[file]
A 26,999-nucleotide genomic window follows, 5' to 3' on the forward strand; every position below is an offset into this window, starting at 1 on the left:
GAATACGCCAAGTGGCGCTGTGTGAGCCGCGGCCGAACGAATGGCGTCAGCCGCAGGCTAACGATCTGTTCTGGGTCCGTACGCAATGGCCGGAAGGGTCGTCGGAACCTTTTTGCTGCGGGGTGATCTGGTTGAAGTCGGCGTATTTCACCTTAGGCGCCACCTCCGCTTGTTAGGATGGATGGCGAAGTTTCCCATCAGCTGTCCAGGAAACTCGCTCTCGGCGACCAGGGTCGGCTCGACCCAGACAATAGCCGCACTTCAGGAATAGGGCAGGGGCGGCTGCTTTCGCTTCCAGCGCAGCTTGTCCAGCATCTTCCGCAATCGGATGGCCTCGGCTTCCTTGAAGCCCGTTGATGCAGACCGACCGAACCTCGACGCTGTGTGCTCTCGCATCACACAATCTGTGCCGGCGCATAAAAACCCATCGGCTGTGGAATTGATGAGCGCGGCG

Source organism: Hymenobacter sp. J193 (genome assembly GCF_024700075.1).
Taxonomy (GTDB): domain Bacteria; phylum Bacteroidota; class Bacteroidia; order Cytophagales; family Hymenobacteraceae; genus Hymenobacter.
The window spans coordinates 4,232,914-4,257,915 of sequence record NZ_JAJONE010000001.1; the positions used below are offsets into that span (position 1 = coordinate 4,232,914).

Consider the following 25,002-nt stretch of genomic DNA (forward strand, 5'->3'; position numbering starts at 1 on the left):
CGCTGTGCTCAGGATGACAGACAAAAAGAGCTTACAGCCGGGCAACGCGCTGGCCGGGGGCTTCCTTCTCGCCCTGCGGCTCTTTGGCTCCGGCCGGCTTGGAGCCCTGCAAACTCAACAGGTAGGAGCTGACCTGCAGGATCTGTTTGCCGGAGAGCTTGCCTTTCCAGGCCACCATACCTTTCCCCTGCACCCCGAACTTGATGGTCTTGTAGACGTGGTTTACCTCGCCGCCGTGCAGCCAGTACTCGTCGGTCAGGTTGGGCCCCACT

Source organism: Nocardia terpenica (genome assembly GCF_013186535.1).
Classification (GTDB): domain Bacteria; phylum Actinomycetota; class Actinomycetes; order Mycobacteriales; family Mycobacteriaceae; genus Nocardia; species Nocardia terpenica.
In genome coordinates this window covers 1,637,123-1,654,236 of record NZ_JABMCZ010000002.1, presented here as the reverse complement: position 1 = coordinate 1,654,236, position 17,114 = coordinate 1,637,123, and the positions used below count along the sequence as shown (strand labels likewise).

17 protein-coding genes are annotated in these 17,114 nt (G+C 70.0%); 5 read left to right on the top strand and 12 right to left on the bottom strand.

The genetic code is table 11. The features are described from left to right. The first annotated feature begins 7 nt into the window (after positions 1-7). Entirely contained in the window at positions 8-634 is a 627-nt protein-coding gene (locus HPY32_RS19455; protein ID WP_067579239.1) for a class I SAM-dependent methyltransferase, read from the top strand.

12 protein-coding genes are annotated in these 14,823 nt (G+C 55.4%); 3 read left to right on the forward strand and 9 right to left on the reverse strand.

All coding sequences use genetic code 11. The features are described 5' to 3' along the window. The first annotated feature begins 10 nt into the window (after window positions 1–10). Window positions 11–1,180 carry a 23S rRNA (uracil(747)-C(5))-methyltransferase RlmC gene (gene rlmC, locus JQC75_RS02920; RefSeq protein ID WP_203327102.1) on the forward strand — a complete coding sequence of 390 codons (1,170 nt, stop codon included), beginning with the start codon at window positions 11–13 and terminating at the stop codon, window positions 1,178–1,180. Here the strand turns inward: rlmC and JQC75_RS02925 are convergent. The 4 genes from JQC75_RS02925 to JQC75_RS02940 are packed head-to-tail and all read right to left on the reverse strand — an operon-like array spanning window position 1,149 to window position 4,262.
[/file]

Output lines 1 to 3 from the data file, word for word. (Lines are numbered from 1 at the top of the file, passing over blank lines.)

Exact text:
A 26,999-nucleotide genomic window follows, 5' to 3' on the forward strand; every position below is an offset into this window, starting at 1 on the left:
GAATACGCCAAGTGGCGCTGTGTGAGCCGCGGCCGAACGAATGGCGTCAGCCGCAGGCTAACGATCTGTTCTGGGTCCGTACGCAATGGCCGGAAGGGTCGTCGGAACCTTTTTGCTGCGGGGTGATCTGGTTGAAGTCGGCGTATTTCACCTTAGGCGCCACCTCCGCTTGTTAGGATGGATGGCGAAGTTTCCCATCAGCTGTCCAGGAAACTCGCTCTCGGCGACCAGGGTCGGCTCGACCCAGACAATAGCCGCACTTCAGGAATAGGGCAGGGGCGGCTGCTTTCGCTTCCAGCGCAGCTTGTCCAGCATCTTCCGCAATCGGATGGCCTCGGCTTCCTTGAAGCCCGTTGATGCAGACCGACCGAACCTCGACGCTGTGTGCTCTCGCATCACACAATCTGTGCCGGCGCATAAAAACCCATCGGCTGTGGAATTGATGAGCGCGGCG

Source organism: Hymenobacter sp. J193 (genome assembly GCF_024700075.1).